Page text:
What is Emotional Branding? - Definition & Examples

Instructor: Beth Hendricks

Beth holds a master's degree in integrated marketing communications, and has worked in journalism and marketing throughout her career.

Come on, admit it. There's a commercial out there that makes you cry. In this lesson, we'll take a look at some of those and define emotional branding, how it works, and what it means for the relationship between brand and buyer.

You've Got That Feeling

Nike is well-known for its ''Just Do It,'' slogan, but the heart of their marketing messages rests less on famous athletes and more in the everyday man. In 2012, they focused on ''Find Your Greatness,'' using an average young man running to get in shape. Their ''Rise and Shine'' campaign highlights all the excuses and reasons we give for not being able to work out, challenging us to ''run a little faster'' and ''throw a little harder.'' Another print ad bears the words ''Your only limit is you.'' But, Nike's not the only company to tug at the heartstrings.

Samsung has a commercial featuring an ostrich trying out the company's virtual reality headset. It uses the tagline ''Do what you can't,'' a nod to the bird's inability to fly on its own. The message for consumers is that the headset takes you to places you can't go on your own. You are drawn into the commercial and the ostrich's dream of flying. In the end, you're cheering for him to find his wings.

Another good example of a company with a special marketing approach is Starbucks, whose red cups, for many, mark the start of the holiday season. It brings up images of snowy days, roaring fires and holidays spent with friends and family. What do all of these brands have in common? They rely on a marketing strategy known as emotional branding.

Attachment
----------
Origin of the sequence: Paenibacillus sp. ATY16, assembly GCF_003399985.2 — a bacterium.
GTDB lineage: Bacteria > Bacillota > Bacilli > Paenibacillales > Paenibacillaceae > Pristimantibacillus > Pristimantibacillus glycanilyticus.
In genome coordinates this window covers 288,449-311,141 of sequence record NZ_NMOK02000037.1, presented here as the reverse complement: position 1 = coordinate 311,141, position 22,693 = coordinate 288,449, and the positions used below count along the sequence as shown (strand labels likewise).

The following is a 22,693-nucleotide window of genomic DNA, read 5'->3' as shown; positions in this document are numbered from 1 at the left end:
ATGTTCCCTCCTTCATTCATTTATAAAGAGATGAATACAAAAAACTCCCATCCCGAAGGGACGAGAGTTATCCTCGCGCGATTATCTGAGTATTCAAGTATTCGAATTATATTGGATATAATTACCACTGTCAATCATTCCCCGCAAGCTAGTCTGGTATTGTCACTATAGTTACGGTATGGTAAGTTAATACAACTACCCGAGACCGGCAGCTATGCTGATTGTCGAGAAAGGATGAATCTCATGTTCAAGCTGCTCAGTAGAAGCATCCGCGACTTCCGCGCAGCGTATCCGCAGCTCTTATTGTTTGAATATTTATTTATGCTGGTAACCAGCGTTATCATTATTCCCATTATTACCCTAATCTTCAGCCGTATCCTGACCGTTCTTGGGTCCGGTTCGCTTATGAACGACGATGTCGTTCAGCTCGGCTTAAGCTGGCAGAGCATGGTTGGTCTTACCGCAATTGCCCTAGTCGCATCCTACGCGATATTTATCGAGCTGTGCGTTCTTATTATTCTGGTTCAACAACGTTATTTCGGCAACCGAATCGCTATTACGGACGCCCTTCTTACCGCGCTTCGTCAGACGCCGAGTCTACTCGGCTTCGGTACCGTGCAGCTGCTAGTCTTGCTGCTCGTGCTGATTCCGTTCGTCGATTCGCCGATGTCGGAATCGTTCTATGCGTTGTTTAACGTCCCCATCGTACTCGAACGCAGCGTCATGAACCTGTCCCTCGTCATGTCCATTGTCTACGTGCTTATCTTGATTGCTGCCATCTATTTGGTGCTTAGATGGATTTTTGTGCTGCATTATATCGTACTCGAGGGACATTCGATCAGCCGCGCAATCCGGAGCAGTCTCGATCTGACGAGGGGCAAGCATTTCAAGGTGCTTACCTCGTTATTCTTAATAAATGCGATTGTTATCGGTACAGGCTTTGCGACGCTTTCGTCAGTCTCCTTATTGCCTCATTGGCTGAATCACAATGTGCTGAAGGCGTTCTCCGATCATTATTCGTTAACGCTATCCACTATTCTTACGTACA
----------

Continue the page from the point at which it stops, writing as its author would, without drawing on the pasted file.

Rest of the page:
What the Idea Behind Emotional Branding?

After reading those examples, you may have guessed the definition of emotional branding. It is when businesses use marketing strategies that appeal not to a consumer's wallet or even his or her intellect, but to their heart. Emotional branding is about building relationships between a brand and its consumers using something that appeals to a buyer's goals, wants, needs, desires, ego or emotions. When you can connect on a deeper level, you set yourself up for a loyal relationship that can go the distance, and generally, profits follow.

In a marketplace where scores of products are vying for consumers' attention, any brand that can establish a connection with its audience stands a better chance of winning customers and keeping them hanging around. Consider the following example. Which of these vacuum cleaners are you more likely to buy?

A. This is a commercial marketing a vacuum that boasts a lot of attachments at a great price.

B. This is commercial marketing a vacuum that promises to simplify your busy life.

More than likely, you're going to go with B, simply because it appeals to your desire to spend less time cleaning and more time with family or working on your hobbies. Commercial B humanizes the idea of marketing to appeal to a consumer's emotions. We're all busy, right? What could be better than a vacuum that simplifies cleaning and frees up your time? Reaching consumers at an emotional level, while perhaps irrational, can supersede reaching consumers at an intellectual (or more rational) level.

Let's take a look at a few more examples of emotional branding in action, with some brands that really get it right.

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